…one could be forgiven for thinking the writer means this: ‘As distinct from all other nationalities, Asians & Africans have a specific problem with getting the DPSI, namely that English is only their second language, not their first. For your information - in case you were unaware of the fact - interpreters from other continents are actually English natives, yes English natives, whose first language is English. That means they have an advantage when it comes to passing an English examination’. Obviously this would be nonsense, and, although arrant nonsense is not beyond the OCJR, we should be charitable & try to interpret what this person is really trying to say. What he or she may mean is that interpreters in other languages (not African or Asian) are likely to be better established in the UK and speak English natively (to ‘first’ language level, as it were, as though they were 2nd generation speakers in fact), whilst Asian or African interpreters are more likely to be ‘newer’ (i.e. only recently arrived) and - it is implied - poorer immigrants, who know English less well (as only a second language, as it were!) and may feel deterred from taking an examination which they may well fail. The author seems to be distinguishing Asians & Africans from other communities on the basis that the Africans & Asians are (likely to be) recently-arrived economic migrants whose priority is less to perfect their English than to manage to make a living. The coyness with which this sentence is phrased is frankly embarrassing. I wonder what fully-qualified Tamil, Singhalese, Urdu, Lingala, Hindi interpreters would make of this stereotype of Asians & Africans? In any case, aren’t Africans (such as the Ugandans) and Asians (such as the Indians & Pakistanis) amongst the oldest of all immigrant groups here? I used to watch cricket matches at Edgbaston in the late sixties & early seventies surrounded by West Indians, Pakistanis, and Indians. They are not people who are ‘just off the boat’ in 2012. Their communities are long-established. In any case, many of them are fluent in English before they even arrive in the UK. Many of them are educated in English for goodness sake. In that sense their competence in English is likely to be superior to other nationalities for whom English is most certainly ‘a second language’. And are we saying other nationalities are generally more ‘middle-class’ and ‘fluent in English’ than Asians & Africans? I sincerely hope not.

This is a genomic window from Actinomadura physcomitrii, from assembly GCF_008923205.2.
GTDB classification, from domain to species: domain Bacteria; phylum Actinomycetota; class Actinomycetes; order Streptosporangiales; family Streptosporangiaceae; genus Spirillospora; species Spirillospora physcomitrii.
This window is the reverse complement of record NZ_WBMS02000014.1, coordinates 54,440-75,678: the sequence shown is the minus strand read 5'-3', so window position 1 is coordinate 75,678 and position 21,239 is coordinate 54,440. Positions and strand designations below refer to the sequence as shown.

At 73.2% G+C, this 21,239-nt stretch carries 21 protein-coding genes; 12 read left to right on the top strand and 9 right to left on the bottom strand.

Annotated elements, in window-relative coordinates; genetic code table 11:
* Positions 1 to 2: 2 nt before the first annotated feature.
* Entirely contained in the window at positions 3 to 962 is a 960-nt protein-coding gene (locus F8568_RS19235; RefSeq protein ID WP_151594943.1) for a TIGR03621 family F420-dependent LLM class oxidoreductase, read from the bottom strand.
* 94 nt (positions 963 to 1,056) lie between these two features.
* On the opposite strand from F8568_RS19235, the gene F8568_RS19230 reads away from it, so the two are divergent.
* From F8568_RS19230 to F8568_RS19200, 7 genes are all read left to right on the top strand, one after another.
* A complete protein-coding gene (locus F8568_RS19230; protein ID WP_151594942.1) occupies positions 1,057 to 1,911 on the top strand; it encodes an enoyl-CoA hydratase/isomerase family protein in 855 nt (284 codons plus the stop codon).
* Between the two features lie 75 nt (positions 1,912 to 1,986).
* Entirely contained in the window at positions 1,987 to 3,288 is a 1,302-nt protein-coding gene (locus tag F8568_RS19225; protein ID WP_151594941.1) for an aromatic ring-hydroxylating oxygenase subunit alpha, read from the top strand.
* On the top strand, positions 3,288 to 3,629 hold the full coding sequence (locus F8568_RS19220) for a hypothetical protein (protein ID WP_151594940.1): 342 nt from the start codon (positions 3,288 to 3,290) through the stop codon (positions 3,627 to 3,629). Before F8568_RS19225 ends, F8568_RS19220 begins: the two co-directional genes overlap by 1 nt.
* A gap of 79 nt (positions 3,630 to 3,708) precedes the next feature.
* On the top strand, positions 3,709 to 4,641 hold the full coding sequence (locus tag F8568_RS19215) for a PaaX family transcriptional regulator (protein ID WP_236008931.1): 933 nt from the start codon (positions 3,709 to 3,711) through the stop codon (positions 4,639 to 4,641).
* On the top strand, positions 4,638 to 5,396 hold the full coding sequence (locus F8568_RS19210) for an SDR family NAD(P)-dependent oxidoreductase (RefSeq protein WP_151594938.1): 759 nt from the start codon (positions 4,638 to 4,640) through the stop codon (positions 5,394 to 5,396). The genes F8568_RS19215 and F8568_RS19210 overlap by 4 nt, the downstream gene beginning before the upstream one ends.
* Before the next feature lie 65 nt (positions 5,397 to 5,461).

It is - at very least - demeaning to suggest Africans & Asians are likely to be worse at English than other nationalities, even if they are - in the MoJ’s elegant English - ‘newer’. Apropos of which, I seem to spend half my time these days trying to interpret gobbledygook coming out of the MoJ. Perhaps English is the MoJ’s ‘third language’.
‘the main European languages are not, generally speaking, a problem, especially in the big metropolitan areas’
…well, now they are a big problem, thanks to the Framework Agreement.
P.10 ‘NRPSI required just a basic CRB check until 1 October 2009 when the level was increased to enhanced disclosure. A basic CRB is widely felt to be inadequate … It will not cover terrorist links …’
Good. So the ‘discredited’ NRPSI has pulled its socks up & tightened its security procedures. Praise where praise is due? No, no. no. In the sentences which follow the above, the OCJR carries on lambasting the NRPSI for a whole paragraph as if the NRPSI were still demanding only a basic CRB.
It is as if one were to have failed the DPSI. After resitting it and passing it the second time, one is then banned from the register for having failed it the first time. The Ministry of Special Pleading wants to play the terrorist card (& the ‘Ian Huntley’ card) to the hilt. It therefore ignores the fact that the NRPSI now demands ‘enhanced disclosure’. Pretty sad stuff really.